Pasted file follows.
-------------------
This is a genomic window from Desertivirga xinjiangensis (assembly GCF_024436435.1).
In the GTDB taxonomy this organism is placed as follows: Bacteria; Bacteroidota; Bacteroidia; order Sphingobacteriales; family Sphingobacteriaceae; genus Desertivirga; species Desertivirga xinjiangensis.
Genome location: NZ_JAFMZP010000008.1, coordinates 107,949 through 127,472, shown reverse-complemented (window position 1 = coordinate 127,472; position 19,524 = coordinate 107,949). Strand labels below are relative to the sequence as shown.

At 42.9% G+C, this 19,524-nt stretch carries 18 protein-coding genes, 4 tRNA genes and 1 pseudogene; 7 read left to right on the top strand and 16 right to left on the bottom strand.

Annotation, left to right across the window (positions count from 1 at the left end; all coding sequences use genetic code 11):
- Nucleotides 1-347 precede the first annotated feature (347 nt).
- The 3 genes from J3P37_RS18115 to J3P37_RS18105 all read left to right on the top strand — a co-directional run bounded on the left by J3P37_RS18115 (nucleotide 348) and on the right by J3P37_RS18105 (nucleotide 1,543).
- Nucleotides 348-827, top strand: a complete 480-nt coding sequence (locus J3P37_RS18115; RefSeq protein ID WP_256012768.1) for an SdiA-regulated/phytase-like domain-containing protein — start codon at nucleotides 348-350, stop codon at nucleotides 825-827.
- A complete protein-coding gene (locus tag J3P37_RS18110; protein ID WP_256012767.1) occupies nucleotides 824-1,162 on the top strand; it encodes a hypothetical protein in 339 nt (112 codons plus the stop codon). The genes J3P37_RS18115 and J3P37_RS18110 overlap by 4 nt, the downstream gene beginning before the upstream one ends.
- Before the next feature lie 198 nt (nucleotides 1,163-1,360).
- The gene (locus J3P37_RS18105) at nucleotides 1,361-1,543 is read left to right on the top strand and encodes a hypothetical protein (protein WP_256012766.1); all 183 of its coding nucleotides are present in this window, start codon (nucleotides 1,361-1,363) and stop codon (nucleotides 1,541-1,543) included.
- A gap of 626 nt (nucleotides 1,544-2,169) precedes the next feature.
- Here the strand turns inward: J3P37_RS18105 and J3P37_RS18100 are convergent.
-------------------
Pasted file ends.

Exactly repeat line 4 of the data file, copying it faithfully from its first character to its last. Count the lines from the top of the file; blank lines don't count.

At 42.9% G+C, this 19,524-nt stretch carries 18 protein-coding genes, 4 tRNA genes and 1 pseudogene; 7 read left to right on the top strand and 16 right to left on the bottom strand.